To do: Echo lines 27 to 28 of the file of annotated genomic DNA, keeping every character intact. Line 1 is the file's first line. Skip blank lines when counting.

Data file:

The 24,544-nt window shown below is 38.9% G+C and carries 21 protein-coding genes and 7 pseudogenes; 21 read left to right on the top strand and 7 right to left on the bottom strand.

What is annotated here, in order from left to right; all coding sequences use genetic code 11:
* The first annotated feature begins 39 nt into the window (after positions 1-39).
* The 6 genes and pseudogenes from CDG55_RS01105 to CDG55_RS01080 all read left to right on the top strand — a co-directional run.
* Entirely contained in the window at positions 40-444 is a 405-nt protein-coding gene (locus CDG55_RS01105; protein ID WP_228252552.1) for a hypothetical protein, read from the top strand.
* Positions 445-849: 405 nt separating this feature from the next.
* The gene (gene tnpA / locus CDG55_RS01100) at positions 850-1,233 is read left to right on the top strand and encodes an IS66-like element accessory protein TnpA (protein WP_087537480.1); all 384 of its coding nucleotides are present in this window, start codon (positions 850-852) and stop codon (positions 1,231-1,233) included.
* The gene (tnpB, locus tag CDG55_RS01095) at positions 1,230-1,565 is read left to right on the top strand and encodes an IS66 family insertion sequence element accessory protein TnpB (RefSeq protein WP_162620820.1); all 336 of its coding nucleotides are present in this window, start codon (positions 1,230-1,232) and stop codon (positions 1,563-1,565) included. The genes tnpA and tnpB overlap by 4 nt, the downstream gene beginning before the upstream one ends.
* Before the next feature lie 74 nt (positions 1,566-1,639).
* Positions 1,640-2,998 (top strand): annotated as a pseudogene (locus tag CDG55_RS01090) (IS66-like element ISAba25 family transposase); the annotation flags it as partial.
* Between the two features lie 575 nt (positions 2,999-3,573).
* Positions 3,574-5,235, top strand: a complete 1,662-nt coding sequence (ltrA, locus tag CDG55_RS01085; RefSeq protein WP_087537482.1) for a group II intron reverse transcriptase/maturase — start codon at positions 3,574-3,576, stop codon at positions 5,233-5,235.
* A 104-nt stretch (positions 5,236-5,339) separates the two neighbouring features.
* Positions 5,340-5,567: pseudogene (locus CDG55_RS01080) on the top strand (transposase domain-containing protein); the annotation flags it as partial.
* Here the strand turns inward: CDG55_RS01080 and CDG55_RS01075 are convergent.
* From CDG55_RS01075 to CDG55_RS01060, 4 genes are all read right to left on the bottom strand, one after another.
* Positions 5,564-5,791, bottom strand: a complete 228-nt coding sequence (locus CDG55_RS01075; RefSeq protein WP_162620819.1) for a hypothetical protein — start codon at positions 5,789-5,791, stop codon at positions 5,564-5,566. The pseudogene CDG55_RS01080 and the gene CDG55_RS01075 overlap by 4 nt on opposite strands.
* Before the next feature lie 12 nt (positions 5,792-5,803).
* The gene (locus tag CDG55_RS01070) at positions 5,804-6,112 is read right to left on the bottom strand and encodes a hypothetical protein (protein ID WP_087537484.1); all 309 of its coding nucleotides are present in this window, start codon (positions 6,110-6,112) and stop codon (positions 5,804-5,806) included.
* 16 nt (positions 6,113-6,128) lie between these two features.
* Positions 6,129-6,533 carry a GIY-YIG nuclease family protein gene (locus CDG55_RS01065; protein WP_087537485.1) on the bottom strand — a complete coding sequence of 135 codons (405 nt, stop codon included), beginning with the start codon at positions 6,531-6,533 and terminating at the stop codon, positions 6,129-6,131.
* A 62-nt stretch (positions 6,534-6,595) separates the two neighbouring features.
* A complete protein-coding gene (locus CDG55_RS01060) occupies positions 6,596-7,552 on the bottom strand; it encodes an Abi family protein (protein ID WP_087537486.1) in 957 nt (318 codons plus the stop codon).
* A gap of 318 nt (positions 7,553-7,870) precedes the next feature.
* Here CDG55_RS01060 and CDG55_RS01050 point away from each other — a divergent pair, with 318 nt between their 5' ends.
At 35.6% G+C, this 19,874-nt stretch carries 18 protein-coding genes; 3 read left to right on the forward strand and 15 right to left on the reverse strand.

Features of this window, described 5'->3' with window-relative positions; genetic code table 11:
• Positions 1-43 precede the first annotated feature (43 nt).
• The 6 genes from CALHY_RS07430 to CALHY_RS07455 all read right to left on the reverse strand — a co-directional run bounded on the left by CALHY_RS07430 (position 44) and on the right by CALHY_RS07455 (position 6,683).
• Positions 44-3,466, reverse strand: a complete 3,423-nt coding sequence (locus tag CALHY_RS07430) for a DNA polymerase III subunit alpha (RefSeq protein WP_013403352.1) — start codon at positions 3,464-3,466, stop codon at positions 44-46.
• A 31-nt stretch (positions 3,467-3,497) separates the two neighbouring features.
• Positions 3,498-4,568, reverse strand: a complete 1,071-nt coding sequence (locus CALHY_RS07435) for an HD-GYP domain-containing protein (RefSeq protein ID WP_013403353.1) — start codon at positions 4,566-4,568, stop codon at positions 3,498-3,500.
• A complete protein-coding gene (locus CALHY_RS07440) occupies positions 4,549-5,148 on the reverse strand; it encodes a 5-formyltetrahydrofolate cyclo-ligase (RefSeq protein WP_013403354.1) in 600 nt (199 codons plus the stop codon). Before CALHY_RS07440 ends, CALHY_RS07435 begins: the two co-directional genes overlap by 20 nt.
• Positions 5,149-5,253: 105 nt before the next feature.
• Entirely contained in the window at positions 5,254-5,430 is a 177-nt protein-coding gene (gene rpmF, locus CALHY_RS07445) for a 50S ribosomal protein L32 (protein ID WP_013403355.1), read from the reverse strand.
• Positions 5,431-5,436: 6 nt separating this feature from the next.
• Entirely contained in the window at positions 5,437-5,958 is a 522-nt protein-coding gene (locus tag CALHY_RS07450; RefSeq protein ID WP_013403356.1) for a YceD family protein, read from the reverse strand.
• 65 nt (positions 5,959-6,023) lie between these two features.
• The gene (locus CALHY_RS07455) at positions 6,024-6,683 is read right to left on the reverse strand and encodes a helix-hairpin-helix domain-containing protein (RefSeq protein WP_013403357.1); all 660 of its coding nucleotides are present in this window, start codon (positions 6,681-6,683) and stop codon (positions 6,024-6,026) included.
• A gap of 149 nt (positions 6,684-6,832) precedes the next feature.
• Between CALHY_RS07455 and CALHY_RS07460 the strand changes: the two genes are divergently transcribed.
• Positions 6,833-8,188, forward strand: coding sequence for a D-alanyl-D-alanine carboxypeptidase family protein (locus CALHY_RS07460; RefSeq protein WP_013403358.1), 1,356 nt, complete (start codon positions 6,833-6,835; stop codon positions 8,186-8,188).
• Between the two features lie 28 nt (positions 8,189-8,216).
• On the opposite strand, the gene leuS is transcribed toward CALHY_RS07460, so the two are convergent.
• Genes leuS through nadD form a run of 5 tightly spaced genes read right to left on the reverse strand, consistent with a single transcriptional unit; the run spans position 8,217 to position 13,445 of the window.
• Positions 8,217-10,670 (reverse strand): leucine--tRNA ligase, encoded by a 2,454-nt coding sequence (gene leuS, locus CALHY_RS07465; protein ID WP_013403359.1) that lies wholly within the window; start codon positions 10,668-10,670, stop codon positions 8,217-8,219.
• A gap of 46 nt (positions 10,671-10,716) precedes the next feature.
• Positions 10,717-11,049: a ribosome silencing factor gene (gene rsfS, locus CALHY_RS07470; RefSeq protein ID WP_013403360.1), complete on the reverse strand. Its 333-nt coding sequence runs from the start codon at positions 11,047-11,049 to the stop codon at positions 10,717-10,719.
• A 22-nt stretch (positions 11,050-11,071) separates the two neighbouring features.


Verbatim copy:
Features of this window, described 5'->3' with window-relative positions; genetic code table 11:
• Positions 1-43 precede the first annotated feature (43 nt).